tl;dr- That peak around 1986 looks pretty difficult to explain in terms of interest. After searching a bit, I found a paper that attempts to explain it in terms of teaching capacity. This paper argues that the rapid rise in student interest in the early 1980's flooded Computer Science departments, forcing them to raise entrance standards to avoid being overwhelmed.
I'm not 100% sure if this line of reasoning is entirely solid, but presenting it here as a partial answer. If nothing else, the idea that departments had logistical troubles accommodating a rapid rise in CS students seems to make sense as a contributing factor.
This answer's based on "A History of Capacity Challenges in Computer Science" (2016).
As we can see in the plot, there's a rapid rise in Computer Science majors until the mid 1980's. It seems generally agreeable that this followed from computers being an interesting field of study.
The rapid increase in student demand at the beginning of the cycle is easy to explain. The late 1970s and early 1980s saw the introduction of the personal computer, which brought many more people into contact with computing.
However, that dip's really hard to explain. The cited paper argues:
If one looks closely at the downturn of the 1980s, however, it quickly becomes clear that the reasons for the collapse in student enrollments had nothing at all to do with student interest. Student demand for computer science courses and degrees remained high throughout that period. Students in the mid 1980s did not decide against majoring in computer science but were instead prohibited from doing so by departments that lacked the resources to accommodate them.
I believe that what happened in the 1980s is best described as a capacity collapse in which universities and colleges were simply unable to satisfy the growing level of student demand. Departments tried a number of strategies to increase their teaching capacity, including retraining faculty from other disciplines and hiring adjunct faculty from industry. In the end, however, demand overwhelmed capacity, and colleges and
universities were forced to restrict admission to the computer science major, which gave rise to the subsequent downturn.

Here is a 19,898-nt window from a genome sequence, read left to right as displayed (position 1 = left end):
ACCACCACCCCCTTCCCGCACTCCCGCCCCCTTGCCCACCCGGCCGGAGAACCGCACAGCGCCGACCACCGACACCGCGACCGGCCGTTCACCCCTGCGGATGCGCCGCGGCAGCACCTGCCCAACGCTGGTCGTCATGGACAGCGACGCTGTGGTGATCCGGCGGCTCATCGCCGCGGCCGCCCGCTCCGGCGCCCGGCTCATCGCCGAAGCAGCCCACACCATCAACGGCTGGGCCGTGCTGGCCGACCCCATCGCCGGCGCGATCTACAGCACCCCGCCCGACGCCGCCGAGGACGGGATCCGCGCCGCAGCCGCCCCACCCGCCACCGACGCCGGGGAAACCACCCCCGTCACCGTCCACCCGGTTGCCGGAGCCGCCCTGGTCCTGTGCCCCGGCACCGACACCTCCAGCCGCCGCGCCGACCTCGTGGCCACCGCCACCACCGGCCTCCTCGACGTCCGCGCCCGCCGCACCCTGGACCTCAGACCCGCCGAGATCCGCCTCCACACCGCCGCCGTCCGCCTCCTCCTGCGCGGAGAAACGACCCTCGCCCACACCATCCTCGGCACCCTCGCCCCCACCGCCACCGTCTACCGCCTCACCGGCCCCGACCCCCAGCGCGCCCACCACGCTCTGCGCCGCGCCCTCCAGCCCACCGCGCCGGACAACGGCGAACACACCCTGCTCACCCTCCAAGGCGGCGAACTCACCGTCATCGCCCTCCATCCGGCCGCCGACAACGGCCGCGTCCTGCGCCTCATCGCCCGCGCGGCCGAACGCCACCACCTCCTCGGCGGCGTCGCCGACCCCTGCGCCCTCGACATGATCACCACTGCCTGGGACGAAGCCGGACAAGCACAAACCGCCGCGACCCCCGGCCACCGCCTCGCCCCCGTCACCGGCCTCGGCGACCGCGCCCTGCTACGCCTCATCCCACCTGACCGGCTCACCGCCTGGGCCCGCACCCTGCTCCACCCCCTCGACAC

Apparently this shortage of teaching capacity led to increasingly difficult entrance requirements:
The collapse and its aftermath
Even though institutions tried many strategies to expand their teaching capacity, they were eventually overrun by the relentless increase in student demand. Although the report from Snowbird 1980 had warned that “limiting or cutting back enrollments would be counterproductive given the societal need manifested in the rising enrollments,” universities and colleges were forced to do just that. Most of those limitations were based on academic performance and were extremely restrictive. At Berkeley in the mid 1980s, for example, only students with a 4.0 GPA were admitted to the major in Electrical Engineering and Computer Science.
From a systems approach, capacity issues do make some sense for explaining a peak like the one here. The rapid inflow of students could be allowed since they were filling available capacity; then, once that capacity was taxed and admissions was allowing too many students into the classroom, they'd have had to cut back on allowing new students in.
Helps explain the difference in interest-vs.-achievement
The mid-1980's peak is the basically one place where Freshman interest is higher than degree completion.
This can make sense in the capacity explanation, because interested students would've been less able to achieve a CS degree due to rising entrance requirements.
However, it's still strange that student interest drops back below obtainment after that. If it really was a capacity issue, then maybe students reasoned "CS is too hard" or "I don't have the grades/background to get into the CS department"?